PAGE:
A poverty of imagination

What strikes me most about the comments from Linda Fabiani and Alex Neil is the extent to which their thinking about the constitutional issue appears unchanged by the passage of a decade in which everything else has changed dramatically. Their obsession with setting a date and publishing a ‘prospectus’ directly echoes the obsessions of the period immediately after the 2011 Holyrood election when it became inevitable that there would be a referendum. There has been no reframing of the constitutional issue and no reorganising of priorities and no reconceptualisation of the campaign. There has been no rethinking whatever either in the light of the experience of the first referendum or in view of the social and political upheavals of the subsequent ten years.

Regrettably, what is true of Linda Fabiani and Alex Neil is also true of Nicola Sturgeon and her inner circle. The poverty of imagination and dearth of boldness is matched by a lack of strategic aptitude which is barely explicable in a party that has enjoyed such a prolonged period of electoral success. There is no political genius behind that success. There is only the weight of the SNP’s electioneering army and the woeful inadequacy of the electoral alternatives. It’s not so much that the SNP wins as that they don’t lose.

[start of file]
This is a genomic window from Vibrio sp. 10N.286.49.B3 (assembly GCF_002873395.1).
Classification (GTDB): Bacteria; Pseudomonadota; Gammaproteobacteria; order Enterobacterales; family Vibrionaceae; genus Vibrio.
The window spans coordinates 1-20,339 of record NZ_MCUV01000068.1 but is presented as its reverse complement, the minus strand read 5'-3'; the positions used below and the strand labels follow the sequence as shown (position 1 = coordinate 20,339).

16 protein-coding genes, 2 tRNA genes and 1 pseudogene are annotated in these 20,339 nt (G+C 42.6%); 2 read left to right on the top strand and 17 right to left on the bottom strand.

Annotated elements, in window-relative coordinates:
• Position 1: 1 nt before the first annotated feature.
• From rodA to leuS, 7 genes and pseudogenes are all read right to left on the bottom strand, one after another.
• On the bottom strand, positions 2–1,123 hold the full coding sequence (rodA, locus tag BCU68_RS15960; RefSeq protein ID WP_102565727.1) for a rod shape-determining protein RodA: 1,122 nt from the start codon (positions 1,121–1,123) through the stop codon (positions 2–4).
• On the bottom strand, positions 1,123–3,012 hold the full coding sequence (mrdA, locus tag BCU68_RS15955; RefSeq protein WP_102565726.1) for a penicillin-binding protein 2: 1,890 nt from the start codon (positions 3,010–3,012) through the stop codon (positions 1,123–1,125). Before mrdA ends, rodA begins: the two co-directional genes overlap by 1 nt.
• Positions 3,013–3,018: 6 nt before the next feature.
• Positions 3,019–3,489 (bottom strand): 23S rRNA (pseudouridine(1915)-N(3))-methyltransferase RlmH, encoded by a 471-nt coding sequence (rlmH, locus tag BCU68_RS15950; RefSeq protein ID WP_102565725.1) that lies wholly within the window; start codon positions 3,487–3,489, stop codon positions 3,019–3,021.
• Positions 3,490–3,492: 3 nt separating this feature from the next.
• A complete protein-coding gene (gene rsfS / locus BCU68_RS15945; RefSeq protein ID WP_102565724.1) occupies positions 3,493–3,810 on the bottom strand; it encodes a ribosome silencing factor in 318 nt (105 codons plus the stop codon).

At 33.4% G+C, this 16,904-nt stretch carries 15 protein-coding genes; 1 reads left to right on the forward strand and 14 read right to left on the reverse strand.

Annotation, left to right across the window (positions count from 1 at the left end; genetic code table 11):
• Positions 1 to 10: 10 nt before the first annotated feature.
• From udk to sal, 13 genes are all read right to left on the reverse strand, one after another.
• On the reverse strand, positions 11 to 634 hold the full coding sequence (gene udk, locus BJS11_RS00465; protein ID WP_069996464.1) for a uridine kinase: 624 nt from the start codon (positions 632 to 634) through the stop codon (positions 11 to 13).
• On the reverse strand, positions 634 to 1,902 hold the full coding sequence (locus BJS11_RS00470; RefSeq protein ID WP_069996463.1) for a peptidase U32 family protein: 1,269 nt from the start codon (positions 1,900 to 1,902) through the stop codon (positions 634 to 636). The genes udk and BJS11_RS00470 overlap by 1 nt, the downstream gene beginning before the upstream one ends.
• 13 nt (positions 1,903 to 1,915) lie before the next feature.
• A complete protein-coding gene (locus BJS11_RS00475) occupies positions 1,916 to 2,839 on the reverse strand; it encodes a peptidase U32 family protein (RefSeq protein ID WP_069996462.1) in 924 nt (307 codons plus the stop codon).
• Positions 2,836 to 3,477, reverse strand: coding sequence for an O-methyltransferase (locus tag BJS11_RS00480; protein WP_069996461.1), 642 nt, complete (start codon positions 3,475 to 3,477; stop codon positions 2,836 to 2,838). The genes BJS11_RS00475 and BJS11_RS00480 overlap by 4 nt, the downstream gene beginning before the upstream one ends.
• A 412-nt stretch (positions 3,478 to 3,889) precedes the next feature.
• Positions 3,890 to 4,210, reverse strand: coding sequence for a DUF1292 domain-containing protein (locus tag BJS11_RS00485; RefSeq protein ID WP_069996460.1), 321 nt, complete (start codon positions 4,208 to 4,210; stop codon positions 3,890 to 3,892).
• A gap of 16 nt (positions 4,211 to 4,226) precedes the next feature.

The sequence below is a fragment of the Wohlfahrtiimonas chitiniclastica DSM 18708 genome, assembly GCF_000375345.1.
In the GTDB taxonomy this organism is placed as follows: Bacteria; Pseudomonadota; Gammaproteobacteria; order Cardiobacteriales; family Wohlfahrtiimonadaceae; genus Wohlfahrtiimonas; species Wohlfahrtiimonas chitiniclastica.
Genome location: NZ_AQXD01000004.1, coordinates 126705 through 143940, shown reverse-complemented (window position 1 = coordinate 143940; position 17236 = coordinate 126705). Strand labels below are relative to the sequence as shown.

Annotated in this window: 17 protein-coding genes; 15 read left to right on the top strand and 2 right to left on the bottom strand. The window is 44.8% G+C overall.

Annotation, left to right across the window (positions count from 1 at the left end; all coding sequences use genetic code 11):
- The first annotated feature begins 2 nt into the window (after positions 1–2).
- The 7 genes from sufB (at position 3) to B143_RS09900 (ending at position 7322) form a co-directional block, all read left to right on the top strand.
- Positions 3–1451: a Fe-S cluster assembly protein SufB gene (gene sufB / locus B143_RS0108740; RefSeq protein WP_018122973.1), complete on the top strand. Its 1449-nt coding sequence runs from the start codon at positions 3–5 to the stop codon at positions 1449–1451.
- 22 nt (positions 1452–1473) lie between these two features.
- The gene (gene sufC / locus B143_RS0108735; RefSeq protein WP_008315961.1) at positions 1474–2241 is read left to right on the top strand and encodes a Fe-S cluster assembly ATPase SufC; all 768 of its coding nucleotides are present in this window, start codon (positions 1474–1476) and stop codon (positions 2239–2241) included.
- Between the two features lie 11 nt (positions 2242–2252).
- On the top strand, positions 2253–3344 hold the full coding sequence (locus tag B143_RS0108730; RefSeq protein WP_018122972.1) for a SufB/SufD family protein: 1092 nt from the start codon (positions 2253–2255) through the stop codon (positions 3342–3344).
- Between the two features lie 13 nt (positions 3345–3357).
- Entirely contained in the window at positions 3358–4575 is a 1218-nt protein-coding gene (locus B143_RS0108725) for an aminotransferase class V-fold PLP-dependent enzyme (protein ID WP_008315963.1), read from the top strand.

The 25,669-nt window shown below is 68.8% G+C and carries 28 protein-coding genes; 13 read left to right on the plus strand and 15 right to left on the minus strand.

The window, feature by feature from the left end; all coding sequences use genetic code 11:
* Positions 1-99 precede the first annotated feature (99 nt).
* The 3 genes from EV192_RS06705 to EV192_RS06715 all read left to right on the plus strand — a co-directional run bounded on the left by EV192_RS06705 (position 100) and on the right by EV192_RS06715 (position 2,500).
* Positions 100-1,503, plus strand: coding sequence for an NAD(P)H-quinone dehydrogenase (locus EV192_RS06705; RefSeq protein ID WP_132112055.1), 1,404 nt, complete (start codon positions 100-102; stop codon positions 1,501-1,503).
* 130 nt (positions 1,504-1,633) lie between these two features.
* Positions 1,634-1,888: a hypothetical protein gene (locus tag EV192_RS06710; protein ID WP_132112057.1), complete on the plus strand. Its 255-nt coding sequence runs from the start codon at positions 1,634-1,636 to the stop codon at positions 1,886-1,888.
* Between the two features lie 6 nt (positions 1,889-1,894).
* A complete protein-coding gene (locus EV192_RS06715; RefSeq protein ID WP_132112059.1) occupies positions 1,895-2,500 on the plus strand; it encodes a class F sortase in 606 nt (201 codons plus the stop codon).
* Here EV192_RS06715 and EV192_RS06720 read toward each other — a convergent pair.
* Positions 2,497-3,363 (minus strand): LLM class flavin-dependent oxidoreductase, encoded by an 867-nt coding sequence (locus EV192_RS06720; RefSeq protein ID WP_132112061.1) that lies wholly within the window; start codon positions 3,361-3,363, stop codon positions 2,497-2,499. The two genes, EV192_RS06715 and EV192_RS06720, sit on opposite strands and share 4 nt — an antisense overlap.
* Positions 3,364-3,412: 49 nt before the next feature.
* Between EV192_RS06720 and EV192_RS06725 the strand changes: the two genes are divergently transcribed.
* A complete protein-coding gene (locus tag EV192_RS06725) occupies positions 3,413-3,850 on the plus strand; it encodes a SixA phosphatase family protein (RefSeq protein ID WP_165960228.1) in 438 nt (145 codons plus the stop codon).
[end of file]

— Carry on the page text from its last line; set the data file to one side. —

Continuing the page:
But the SNP’s leadership seems not to appreciate the difference between winning and just not losing. The leadership supposes – with some justification – that it has an almost invincible election machine. It is perhaps unsurprising, therefore, that they see all challenges through the eyes of a general command with such a weapon at its disposal. If it’s good enough to win elections, it’ll serve just as well for the challenge of restoring Scotland’s independence. Worse! If it was good enough for those purposes ten years ago then why bother even considering any change?

So it was that when the pandemic struck not a single moment’s thought was given to whether and how the difficulties it presented for campaigning could be overcome, far less whether and how the circumstances of lockdown could be turned to the advantage of the independence campaign. The pandemic pretty much precluded campaigning as this is conceived by the SNP leadership. That is to say, ‘traditional’ election campaigning involving a great deal of in-person interactions both among campaigners and between campaigners and voters. It is safe to assume nobody in or close to the SNP leadership considered the possibility of a different kind of campaign. The sole consideration was what would play best in the context of adversarial party politics. Nicola Sturgeon issued her infamous cease and desist order to the SNP membership and the whole Yes movement.